Yes, and we encourage it! However, if your friend’s reserve later they may not be guaranteed a permit with your group. Permits are issued on a first-come-first-served basis. We recommend everyone in your group books your trek at the same time

What if I have food allergies?

Please give us details of your allergy at time of booking. Please indicate the severity of the reaction and what type of medicine you have to take in case of emergency. If your allergy is severe, you must be accompanied by a trekking partner on the trek who is aware of your allergy and the location of any required medicines. We do not accept clients with life-threatening allergies. Due to the nature of the remote geographical and lack of suitable nearby medical facilities, Cachi Life, Inc will not accept any responsibility, either directly or indirectly, for any problems due to your special medical/dietary requirements. Check with your physician prior to booking.

Do I have to get acclimated to the elevation before the Inca Trail tour?

We require everyone to be in Cusco at least two nights prior to starting the trek, three nights is preferred. This ensures that everyone in the group is well acclimatized to the altitude before starting the trek. This helps to avoid altitude sickness and help you hike the Inca Trail.

What should I bring?

We highly recommend you pack a backpack, sleeping bag, rain jacket, hiking boots, hiking poles, one change of clothing, sweater, jacket, water carrying device, flashlight and batteries, a cap for sun protection, sunblock, insect repellent, hand sanitizer, toiletries, and toilet paper, selection of small snacks, chocolate, dried fruit, biscuits, etc, camera and spare batteries in addition to any other articles you may need. There is nowhere to charge batteries during the Inca Trail.

We provide tent, food, a small bag for your half porter to carry belongings, cooking gear, water, and you may rent a sleeping bag and double-thickness foam mattress (which weighs approximately 1kg).

Make SURE to bring your original passport that was used to book the trek. Government authorities will NOT allow you on the trail without your original passport. Therefore if your passport is expiring prior to your trek date, please obtain a new passport prior to booking with us. You must bring your ISIC card during the trek if you have a student discount. Once again, the government will NOT allow you to start the trek without this if you have a student rate.

You carry all your own personal gear. We will provide the services of a half porter to help assist you. The half porter will carry up to 6kg (13.2lbs) worth of your gear.

Wear clothing and footwear that is sturdy, comfortable, and can withstand the rigors of the trail.

We recommend hiking poles. However, metal tips are NOT allowed on the trail. Please use rubber tips/protectors. Rubber protectors can also be bought in several shops in Cusco. Please do not purchase/use wooden poles as many of these are obtained from deforestation.

Please bring cash to tip your cooks, guides, and porters

We recommend that you bring antibiotic for travelers diarrhea or UTI, antibiotic for severe bacterial infection, medication for upset stomach/indigestion, anti-diarrhea medication, anti-nausea medication for motion sickness/altitude sickness if needed, cold/flu medication, general painkiller/fever reducer, and have all your vaccinations up to date (MMR, tetanus, etc).

What are my porter options?

A ‘half porter’ can be rented for $125. The maximum weight a half porter can carry varies from male to female. If you select a female porter they can carry a maximum of 4 kilograms (8.8lbs) and a male porter can carry a maximum of 6 kilograms (13lbs). Keep in mind your sleeping bag and sleeping pad, if rented through us, will weigh approximately 3kg (6.5lbs) in total.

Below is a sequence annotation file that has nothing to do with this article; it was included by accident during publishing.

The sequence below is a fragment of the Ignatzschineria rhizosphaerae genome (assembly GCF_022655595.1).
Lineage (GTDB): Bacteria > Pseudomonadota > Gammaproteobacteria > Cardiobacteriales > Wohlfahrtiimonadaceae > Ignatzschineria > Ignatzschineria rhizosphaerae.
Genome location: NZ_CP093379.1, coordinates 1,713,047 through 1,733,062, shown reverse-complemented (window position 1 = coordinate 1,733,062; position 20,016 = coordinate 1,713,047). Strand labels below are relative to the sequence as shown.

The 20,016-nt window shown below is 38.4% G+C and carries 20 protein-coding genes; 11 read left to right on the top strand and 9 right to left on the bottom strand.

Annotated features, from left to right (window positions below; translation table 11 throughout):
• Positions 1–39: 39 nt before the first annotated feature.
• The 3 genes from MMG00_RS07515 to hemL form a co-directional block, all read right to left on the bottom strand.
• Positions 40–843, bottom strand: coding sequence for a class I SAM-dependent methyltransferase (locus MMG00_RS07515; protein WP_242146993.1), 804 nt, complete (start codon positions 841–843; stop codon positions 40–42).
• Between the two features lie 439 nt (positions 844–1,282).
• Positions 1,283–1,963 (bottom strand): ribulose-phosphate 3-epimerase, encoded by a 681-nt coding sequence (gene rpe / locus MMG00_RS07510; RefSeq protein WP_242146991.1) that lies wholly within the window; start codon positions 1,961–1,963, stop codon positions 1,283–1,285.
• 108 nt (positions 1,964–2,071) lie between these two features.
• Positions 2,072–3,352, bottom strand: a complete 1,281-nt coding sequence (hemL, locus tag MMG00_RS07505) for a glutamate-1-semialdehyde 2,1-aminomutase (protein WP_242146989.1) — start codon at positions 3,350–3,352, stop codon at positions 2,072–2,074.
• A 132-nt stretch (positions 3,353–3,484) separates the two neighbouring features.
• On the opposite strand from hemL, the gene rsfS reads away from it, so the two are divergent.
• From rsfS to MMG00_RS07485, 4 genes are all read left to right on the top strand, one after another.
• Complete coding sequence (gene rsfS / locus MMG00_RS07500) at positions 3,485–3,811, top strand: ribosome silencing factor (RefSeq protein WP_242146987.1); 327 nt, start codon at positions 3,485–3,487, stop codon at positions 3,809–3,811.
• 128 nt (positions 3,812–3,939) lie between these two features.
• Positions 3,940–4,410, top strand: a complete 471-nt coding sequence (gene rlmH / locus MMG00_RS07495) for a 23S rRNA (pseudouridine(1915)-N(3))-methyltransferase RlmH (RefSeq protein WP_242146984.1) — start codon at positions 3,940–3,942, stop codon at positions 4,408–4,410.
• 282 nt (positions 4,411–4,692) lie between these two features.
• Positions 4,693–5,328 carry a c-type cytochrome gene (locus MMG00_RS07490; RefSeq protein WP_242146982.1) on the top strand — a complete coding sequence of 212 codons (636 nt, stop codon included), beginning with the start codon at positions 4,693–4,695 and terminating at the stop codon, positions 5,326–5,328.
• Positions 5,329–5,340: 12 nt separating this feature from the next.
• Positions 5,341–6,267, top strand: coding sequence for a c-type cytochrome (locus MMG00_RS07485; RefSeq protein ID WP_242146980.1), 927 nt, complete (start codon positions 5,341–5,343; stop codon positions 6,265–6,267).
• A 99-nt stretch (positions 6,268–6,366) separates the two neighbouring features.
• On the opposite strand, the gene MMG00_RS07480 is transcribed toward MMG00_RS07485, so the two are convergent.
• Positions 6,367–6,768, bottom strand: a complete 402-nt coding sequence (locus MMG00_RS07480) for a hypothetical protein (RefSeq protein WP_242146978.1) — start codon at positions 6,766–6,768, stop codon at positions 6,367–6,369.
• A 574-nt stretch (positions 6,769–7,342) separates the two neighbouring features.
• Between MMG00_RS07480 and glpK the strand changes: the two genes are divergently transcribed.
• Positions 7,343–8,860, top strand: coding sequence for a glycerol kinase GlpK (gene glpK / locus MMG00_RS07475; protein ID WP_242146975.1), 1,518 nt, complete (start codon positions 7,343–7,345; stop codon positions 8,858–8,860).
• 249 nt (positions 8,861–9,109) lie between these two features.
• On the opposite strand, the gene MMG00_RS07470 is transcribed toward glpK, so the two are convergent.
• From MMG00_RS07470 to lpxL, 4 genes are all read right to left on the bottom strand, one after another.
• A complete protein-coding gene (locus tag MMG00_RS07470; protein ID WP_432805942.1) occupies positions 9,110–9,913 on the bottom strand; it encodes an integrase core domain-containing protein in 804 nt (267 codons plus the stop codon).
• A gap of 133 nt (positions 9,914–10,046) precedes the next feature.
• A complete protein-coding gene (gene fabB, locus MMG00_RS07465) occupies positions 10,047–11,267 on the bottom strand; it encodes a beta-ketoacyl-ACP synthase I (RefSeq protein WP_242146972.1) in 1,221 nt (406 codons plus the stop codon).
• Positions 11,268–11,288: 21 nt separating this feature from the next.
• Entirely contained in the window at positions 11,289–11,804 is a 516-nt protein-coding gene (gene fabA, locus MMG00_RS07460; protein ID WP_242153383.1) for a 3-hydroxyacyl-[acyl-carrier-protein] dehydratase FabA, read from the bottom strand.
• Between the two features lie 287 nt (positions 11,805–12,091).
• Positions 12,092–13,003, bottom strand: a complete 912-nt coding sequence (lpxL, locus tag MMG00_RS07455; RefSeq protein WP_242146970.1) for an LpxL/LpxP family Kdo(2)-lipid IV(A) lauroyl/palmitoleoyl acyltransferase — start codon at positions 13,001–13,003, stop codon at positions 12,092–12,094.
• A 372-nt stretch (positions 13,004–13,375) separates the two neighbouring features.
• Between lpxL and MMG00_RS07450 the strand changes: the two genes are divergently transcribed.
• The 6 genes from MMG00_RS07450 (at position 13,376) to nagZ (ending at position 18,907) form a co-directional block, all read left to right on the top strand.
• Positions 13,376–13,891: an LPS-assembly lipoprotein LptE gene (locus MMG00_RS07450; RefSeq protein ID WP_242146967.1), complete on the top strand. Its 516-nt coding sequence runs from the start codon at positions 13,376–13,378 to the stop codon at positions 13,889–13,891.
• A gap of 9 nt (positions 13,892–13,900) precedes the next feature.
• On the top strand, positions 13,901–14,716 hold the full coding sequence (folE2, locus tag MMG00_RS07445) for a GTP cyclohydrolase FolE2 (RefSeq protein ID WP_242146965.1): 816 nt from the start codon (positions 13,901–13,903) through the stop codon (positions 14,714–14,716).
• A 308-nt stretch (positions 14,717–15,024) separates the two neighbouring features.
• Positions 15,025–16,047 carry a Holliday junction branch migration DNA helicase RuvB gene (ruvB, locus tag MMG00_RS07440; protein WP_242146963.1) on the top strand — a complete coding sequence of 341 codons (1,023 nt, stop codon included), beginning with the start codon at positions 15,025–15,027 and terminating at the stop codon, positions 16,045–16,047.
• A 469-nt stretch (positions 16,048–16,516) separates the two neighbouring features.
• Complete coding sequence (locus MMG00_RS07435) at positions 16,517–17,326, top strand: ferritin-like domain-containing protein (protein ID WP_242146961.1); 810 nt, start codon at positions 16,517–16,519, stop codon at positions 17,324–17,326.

The night of orientation we will provide you with a sack for you to place what you’d like the porter to carry. This will be weighed the morning we arrive at KM 82. We suggest you plan out what you want to bring on the trail and weigh it before your departure to Peru. If you’re looking for a complete packing list for the Inca Trail you can download one here.

If you require more weight, you can hire a full porter (female 8 kilograms/Male 12 kilograms) for the cost of $250.

Are there bathrooms?

We provide you with a popup tent toilet that is clean and sanitary. There are bathrooms built along the Inca Trail including all of the major campsites, however, they can be a bit disgusting. Each bathroom block has cold running water. We recommend that you bring a hand-sanitizer to use after visiting any bathroom.

Will there be drinkable water?

At meal times we will give you teas, coffees, etc to drink. We will have some boiled water for the group each day. However this should not be relied upon. A cold night may not allow us to boil water for your usage. You may have to use a mountain spring, fountain or small stream approximately every 2 hours along the trail where you can fill up your water bottle. You should use a water filter or sterilization tablet. We do not provide these tablets or filters. You will have to bring them for your own personal use.

Can I have my own tent?

Yes. We charge $85 for this. If this is a request please consult your travel expert prior to departure.

Is the One Day Short Inca Trail to Machu Picchu available?

Yes. This is the best way to trek if you did not get the four-day Classic Inca Trail permits in time or you want to hike but not camp. This consists of the last day of the Inca Trail hike past the cloud forest, entrance through Inti Punku (Sun Gate), overnight stay in a hotel in Aguas Calientes, and guided tour of Machu Picchu on day 2. This runs at $689 per person.

What can I expect from my Machu Picchu and Inca Trail tour guide?

Our tour guides all speak excellent English. We guarantee that your guide will stay with you while hiking the Inca Trail guided tour. All our guides provide the highest level of service. Ask as many questions as you would like and ask to see what you want. Our guides will tailor your experience on the Inca Trail to your needs! This is your trip! 

Have Questions? Contact us!